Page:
U.S. new-home sales jumped in January from the previous month to the highest level since July 2008, a sign that the housing recovery is accelerating.
The Commerce Department said Tuesday that new-home sales rose nearly 16 per cent in January to a seasonally adjusted annual rate of 437,000.
The percentage increase was the largest in nearly 20 years. And December's sales were revised higher to 378,000 from 369,000.
Steady job creation and near-record-low mortgage rates are spurring more Americans to buy houses.
At the same time, the number of previously occupied homes for sale is at a 13-year low. That shortage creates more demand for new homes. Builders began construction on the most homes in four years last year.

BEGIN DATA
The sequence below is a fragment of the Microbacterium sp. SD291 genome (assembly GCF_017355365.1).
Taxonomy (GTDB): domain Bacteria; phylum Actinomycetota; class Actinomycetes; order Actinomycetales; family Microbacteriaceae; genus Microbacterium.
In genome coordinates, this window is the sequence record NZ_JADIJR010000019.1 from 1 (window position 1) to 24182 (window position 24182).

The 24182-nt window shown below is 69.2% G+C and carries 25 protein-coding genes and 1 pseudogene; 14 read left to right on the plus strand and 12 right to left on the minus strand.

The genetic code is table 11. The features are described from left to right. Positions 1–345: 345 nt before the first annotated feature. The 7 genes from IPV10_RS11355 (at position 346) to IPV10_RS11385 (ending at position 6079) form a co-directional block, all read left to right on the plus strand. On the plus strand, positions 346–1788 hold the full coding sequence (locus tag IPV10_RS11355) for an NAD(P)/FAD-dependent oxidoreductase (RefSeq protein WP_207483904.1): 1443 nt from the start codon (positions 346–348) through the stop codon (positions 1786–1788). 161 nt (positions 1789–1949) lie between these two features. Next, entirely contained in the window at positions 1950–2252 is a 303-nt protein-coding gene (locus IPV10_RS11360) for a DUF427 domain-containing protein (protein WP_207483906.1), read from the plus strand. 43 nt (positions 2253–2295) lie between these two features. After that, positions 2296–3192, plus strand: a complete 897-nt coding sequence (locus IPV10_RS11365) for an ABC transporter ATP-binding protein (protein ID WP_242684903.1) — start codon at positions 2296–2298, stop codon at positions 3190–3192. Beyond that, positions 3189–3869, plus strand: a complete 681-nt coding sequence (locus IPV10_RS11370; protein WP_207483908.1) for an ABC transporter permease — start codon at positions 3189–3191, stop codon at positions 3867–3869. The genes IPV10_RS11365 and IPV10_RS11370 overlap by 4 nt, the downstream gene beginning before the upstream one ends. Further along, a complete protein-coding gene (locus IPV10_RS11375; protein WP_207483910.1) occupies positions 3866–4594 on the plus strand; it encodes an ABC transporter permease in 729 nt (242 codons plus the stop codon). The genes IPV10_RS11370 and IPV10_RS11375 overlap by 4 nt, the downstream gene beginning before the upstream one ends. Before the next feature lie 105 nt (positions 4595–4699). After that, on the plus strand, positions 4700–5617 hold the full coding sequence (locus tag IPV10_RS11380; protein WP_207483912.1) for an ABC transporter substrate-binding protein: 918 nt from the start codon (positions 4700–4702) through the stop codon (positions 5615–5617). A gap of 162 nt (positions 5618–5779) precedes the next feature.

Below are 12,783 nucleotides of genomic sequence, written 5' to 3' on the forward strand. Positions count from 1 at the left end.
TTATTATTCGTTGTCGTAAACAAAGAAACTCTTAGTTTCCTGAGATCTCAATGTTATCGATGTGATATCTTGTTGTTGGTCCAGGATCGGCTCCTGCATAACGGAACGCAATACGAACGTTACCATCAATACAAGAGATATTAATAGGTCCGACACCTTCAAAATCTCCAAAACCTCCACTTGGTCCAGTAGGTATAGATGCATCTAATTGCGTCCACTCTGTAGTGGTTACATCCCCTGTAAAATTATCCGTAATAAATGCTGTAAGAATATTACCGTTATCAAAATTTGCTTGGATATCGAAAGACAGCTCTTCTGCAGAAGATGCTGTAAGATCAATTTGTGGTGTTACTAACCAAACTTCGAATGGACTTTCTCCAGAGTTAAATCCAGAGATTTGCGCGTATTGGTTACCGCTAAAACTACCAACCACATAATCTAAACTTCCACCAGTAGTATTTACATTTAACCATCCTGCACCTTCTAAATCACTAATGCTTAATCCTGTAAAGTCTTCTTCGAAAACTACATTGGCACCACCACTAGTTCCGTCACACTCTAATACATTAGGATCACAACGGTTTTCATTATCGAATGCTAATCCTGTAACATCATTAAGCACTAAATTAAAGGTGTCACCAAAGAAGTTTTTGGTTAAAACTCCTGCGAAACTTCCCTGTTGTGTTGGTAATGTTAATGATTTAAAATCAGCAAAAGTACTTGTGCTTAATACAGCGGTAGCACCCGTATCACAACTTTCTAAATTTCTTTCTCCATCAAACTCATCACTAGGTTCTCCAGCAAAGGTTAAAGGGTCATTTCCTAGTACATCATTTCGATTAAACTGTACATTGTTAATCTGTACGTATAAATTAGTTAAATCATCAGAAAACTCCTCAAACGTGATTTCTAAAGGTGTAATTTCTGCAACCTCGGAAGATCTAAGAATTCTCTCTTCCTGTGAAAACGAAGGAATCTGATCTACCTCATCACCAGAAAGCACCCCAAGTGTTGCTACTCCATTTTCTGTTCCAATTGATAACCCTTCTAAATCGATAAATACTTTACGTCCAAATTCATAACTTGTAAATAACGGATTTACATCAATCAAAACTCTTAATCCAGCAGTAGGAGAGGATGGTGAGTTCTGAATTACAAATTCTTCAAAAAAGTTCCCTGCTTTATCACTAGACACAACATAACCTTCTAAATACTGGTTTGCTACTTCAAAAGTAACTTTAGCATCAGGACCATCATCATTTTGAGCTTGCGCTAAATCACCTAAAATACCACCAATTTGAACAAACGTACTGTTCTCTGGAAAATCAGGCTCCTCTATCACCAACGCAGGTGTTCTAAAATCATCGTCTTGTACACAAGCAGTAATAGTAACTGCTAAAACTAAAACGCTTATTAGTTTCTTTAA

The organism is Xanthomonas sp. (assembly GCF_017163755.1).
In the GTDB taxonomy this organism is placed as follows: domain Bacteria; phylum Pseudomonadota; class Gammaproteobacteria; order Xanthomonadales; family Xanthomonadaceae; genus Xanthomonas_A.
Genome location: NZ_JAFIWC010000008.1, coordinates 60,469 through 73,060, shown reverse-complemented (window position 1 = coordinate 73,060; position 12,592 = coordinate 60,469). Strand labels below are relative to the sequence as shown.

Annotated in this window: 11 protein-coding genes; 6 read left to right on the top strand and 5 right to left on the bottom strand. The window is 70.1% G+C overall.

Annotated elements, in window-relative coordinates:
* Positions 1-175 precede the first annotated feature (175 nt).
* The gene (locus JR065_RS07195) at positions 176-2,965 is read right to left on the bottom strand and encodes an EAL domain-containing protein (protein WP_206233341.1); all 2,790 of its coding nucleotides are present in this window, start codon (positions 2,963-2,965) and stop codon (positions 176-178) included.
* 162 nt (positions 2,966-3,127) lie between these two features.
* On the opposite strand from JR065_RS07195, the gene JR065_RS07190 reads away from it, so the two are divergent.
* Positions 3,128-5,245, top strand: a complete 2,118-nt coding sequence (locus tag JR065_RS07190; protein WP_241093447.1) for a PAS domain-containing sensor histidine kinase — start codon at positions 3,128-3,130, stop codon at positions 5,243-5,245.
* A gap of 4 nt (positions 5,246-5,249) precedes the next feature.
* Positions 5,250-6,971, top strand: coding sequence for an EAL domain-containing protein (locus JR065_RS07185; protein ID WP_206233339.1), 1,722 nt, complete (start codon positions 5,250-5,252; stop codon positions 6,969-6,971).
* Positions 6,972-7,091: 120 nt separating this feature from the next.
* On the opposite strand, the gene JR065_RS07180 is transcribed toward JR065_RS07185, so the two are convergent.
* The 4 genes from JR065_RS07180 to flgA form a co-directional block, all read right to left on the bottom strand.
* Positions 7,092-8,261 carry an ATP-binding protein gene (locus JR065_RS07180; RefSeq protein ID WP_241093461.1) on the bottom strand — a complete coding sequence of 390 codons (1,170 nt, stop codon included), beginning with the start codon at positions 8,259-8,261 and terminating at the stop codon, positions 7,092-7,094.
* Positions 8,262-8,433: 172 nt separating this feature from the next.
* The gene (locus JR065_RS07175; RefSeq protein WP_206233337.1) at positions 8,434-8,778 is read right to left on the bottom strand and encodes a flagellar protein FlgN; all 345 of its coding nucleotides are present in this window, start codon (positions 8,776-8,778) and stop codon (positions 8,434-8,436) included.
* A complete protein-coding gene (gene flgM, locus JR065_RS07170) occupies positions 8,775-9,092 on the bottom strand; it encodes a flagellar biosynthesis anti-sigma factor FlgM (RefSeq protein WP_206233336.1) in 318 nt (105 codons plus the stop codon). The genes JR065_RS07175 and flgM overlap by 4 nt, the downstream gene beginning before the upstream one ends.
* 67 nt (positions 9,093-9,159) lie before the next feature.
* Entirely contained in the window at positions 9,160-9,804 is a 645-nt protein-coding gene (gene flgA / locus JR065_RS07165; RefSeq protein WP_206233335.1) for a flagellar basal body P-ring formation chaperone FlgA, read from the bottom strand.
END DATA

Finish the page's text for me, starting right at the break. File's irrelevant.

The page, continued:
Though new homes represent less than 20 per cent of the housing sales market, they have an outsize impact on the economy.
Each home built creates an average of three jobs for a year and generates about $90,000 in tax revenue, according to data from the National Association of Homebuilders.
The increase in home building has helped boost construction hiring. The industry has gained 98,000 jobs since September, the best stretch since the spring of 2006.
Still, the increases in new-home sales are coming from depressed levels. Sales plummeted to a record low in 2011. And sales are still well below the 700,000 annual level that economists consider healthy.